Most states require that certain conditions be satisfied before employers can use direct deposit or payroll cards. States typically require that employees be provided at least one means of accessing their full wages each pay period without cost.
As a result, the law or administrative enforcement positions in at least 21 states can be interpreted today as allowing employers to implement purely electronic wage payment programs that offer employees a choice between direct deposit and payroll cards without also offering paper paychecks.
Going paperless may seem like a great idea but getting there is not that clear. So many considerations, so many vendors. Who do you go with, what considerations are there and how do you move forward to your ultimate goal of going paperless. This webinar presented by employment law expert, Melissa Fleischer, Esq. She will provide a step-by-step guide to taking your HR Department Paperless. From the decision of whether you want to take your entire department paperless to the issue of which vendors to use to help with each step of the process, Melissa Fleischer will guide you and discuss important information you will need to be addressing at each stage of this process.
What you will learn during this webinar:
- Pro’s and Con’s of Moving to a Paperless HR Department
- What Issues you will Need to Consider before Going Paperless
- Outsource process or keep it in-house
- Recommendations on Methods to Ease the Transition to a Paperless Department
- How to Communicate the Transition to Paperless HR to your workforce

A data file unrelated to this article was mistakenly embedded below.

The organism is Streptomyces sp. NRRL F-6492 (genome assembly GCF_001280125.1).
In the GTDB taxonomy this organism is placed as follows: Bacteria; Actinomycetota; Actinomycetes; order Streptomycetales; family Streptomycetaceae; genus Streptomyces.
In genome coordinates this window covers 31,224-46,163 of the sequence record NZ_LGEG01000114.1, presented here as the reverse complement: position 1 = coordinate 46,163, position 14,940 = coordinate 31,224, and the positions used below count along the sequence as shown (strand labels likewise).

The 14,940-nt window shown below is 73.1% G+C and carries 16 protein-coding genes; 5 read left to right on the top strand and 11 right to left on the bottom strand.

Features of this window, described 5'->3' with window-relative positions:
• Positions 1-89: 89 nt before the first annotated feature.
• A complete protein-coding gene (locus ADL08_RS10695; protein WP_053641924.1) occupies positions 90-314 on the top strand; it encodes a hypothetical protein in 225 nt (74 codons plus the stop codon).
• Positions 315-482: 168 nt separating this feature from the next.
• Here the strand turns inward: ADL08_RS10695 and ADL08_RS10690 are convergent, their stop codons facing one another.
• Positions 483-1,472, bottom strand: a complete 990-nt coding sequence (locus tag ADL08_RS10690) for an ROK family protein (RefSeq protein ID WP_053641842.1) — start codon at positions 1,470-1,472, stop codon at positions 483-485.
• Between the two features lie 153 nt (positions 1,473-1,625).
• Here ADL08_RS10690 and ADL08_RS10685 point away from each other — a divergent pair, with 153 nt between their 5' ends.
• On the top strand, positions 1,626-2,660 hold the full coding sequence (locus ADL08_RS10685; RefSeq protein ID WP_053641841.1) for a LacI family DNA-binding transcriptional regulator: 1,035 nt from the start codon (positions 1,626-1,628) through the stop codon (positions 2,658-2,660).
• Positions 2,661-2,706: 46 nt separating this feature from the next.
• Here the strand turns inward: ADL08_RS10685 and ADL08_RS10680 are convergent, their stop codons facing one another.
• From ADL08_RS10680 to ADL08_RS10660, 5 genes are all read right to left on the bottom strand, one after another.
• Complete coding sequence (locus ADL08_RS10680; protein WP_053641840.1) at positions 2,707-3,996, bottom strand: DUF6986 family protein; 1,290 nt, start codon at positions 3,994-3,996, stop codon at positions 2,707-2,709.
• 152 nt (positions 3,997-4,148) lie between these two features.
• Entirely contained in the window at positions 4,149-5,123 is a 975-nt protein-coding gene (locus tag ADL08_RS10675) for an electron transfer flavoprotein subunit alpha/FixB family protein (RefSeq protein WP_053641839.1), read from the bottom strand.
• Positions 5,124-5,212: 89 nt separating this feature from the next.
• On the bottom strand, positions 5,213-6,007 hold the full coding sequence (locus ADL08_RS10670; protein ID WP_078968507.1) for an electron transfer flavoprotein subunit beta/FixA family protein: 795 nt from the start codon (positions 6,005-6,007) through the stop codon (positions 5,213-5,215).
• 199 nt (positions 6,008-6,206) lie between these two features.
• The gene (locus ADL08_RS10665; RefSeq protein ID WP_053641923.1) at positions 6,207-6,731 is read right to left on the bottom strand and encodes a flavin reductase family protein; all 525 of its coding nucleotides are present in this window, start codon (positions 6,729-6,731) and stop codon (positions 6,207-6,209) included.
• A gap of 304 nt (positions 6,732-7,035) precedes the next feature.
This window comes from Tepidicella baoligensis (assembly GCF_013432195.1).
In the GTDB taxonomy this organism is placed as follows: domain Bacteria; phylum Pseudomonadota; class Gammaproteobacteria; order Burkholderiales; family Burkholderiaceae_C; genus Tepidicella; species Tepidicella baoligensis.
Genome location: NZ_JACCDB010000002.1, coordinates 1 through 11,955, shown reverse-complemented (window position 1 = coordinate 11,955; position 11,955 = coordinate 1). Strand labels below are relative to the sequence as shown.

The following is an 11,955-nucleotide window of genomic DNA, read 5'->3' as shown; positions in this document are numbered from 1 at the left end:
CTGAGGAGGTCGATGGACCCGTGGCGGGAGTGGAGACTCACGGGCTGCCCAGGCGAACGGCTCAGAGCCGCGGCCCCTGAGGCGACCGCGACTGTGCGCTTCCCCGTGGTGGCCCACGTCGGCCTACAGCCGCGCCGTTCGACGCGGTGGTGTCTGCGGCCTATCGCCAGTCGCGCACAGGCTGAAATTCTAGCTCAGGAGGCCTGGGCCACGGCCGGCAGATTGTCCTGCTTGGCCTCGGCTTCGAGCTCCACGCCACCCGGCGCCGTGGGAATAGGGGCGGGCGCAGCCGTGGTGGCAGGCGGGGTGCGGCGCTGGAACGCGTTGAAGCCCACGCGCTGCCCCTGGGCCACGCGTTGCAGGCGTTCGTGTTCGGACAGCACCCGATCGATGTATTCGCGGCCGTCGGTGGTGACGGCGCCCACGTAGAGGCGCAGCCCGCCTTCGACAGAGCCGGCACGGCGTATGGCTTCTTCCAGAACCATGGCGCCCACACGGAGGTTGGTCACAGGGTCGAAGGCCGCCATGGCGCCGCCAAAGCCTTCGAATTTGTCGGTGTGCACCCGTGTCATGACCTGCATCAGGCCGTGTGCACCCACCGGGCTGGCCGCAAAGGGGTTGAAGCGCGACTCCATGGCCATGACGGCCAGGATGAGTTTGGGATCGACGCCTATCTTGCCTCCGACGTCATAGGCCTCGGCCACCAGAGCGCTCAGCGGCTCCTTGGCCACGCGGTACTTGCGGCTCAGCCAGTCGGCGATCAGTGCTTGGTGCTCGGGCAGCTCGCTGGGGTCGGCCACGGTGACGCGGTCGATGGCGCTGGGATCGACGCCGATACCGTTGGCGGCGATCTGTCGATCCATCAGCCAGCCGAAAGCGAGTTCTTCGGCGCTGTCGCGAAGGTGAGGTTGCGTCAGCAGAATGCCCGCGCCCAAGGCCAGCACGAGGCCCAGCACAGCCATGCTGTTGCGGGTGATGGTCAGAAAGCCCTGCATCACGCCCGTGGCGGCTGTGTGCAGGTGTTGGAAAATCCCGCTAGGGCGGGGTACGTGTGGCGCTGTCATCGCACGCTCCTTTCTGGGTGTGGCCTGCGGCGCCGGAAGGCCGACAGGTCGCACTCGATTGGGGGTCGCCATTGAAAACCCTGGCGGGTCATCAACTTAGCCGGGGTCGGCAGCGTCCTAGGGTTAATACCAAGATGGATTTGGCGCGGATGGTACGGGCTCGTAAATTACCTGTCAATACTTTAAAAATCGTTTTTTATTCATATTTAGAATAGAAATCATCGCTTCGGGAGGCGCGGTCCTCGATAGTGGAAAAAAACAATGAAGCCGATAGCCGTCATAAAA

- Review Scenarios from other Companies that Have Gone Paperless
- Comprehensive checklist of each important step you will need to go through in this process
These savings can be enormous. The Comptroller of the Currency estimates that employers can save approximately $2 per paycheck when they pay employees electronically. Agency officials also estimate that it costs $8 to $10 to replace a lost or stolen paycheck and that approximately 4 million paychecks are lost or stolen each year.
Paperless pay also eases compliance with strict wage payment statutes. For example, several states require employers to pay final wages immediately upon termination. This can be difficult, if not impossible, when terminations are unexpected. Many employers also have difficulty delivering wages during inclement weather or natural disasters. Paperless pay allows employers to deliver wages to employees in a timely manner and to comply with statutory requirements, even when faced with unexpected obstacles.
Who Should Attend:
- HR Professionals
- Payroll Professionals
- Benefits and Compensation
- Finance Professionals
- Accounting Professionals